Golden hour is a term to describe a certain kind of light that is incredibly pleasing to the eye, and also looks incredibly cinematic. But what is it? And when is golden hour?
This post goes over the best time to capture this incredible light and some tips on how to do it.
What Time is Golden Hour
When is golden hour and what is it?
Golden hour refers to the sun’s positioning relative to whatever you are photographing or filming.
But, in layman's terms, what is it, and also, when is it? Knowing the range of golden hour time will help you capture incredible light for your images and footage.
Golden Hour Time
When is golden hour?
Golden hour is the first hour after sunrise and the last hour of light before sunset that produces a warm natural light. That window of time is determined by where you are geographically, as well as the season. Golden hour occurs when the Sun is between six degrees below the horizon and six degrees above.
This lighting it produces is ideal for photography because of the relationship between the sun’s positioning and distance to your subject. During the rise and fall of the sun, it is closer to the subject, and it is also moving through the atmosphere at a much lower angle than usual, producing soft diffused light. This type of light works well for photographers. It does not create any harsh shadows or exaggerated highlights. Golden hour also casts a warm color temperature illuminating the subject in a fairly flattering way.
Creating golden hour photos
- Use it for Front-Lighting
- Use it for Back-Lighting
- Use it for Rim-Lighting
- Capture Sun Flare
- Capture Silhouettes
How exactly does golden hour light get that perfect color? And how can you use it and plan for it, to get the best shots.
Watch Aputure’s video below.
Golden Hour Photography Tips
Capturing golden hour
Now for some tips on how to use this light to get the pictures you want.
Observe Sky a Day Earlier
Brief yourself on how the light moves and the speed at which it moves the day before. This will help you determine when the light is at its peak.
Plan Ahead of Time
Use a golden hour calculator to know the exact time. It’s a great tool to avoid wasting time. Then again, you can just check your phone for sunrise and sunset times, and be ready to shoot within the hour range as mentioned above.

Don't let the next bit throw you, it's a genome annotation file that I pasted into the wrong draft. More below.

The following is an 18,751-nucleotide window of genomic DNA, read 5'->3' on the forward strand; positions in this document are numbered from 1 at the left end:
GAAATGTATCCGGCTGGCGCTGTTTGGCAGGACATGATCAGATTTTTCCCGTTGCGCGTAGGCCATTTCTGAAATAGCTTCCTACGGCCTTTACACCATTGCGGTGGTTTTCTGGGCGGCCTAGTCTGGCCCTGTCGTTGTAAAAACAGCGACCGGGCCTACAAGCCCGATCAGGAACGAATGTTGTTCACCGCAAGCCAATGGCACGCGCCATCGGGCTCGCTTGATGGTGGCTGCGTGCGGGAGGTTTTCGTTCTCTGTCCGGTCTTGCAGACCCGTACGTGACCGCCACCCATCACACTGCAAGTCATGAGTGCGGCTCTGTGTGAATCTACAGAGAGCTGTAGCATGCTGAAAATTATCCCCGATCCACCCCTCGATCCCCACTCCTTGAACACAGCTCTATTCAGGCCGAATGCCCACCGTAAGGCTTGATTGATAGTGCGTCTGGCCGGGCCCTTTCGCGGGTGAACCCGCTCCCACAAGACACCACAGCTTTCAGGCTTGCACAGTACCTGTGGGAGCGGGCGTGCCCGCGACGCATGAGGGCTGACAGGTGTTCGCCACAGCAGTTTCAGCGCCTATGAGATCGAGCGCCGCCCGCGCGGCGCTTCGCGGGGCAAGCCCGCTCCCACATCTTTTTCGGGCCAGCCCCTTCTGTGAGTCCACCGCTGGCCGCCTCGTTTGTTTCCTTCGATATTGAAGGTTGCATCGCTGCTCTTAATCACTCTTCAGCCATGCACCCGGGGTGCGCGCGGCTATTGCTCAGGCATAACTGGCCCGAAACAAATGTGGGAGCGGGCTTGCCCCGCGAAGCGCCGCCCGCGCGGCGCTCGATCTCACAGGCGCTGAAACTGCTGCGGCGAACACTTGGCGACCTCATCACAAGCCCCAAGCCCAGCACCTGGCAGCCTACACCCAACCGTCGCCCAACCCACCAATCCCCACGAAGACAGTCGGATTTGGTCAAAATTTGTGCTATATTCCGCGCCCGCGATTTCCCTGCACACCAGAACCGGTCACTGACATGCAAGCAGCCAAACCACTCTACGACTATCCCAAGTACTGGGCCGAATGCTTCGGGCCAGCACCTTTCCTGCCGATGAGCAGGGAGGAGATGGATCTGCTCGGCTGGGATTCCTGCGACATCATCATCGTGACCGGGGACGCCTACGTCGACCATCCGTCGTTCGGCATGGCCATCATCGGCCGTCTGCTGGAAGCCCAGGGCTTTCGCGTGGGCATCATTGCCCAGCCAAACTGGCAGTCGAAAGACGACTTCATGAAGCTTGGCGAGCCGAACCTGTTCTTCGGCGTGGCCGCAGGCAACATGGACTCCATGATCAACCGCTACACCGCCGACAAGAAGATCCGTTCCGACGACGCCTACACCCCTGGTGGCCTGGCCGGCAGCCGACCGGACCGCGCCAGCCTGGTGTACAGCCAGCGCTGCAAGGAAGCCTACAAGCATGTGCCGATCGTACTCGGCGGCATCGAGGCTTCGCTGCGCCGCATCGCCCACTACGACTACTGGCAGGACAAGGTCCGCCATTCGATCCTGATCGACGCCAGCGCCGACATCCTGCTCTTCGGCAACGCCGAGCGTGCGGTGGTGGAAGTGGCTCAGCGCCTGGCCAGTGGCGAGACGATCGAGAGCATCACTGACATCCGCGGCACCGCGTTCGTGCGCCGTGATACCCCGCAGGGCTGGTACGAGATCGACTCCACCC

Also, knowing your location ahead of time is critical so you don’t miss the light window!
If there’s too much coverage, golden hour may not be golden hour at all. They can enhance the light or block it, so be mindful of this.
Set White Balance to Cloudy
This will ensure you get the warmest color you can get out of your images and footage.
Use a Wide Aperture
This is for two reasons. One, the light isn’t as bright during this period, so you might need a wider aperture to let more in. Secondly, the light at during this time in combination with a wide aperture will allow for incredible looking bokeh, (the aesthetic quality of out-focus sections in your photos).
Try out different angles and keep taking pictures! The light is changing quickly during this hour.
Experiment with not only angles but subject positioning.
Try front-lighting where your subject faces the sun directly or back-lighting where the sun is behind your subject, to create a soft haze around them.
Rim lighting is also an effective aesthetic and can create a beautiful halo around your subject. The sun doesn’t have to be directly behind your subject, but the background should be darker. Try out different angles, especially lower angles, to get the sweet spot.
Sun flares are created when light hits the lens.
An easy way to get great flare is to move your camera so that your subject is partially covering the sun.
When golden hour comes to an end, it can produce beautiful silhouettes. Photograph your subject against the sun, and add some contrast in post production if needed.
Being a little underexposed with this warm light can create some really powerful imagery and vibrancy. It’s easier to lighten an image later than it is darken it.
What is Depth of Field?
Whether a photographer or videographer, understanding depth of field and how it works is critical to creating consistently creative imagery. Once you get a grasp on depth of field and how to play around with blur and sharpness, you can try out your new skills during this golden hour.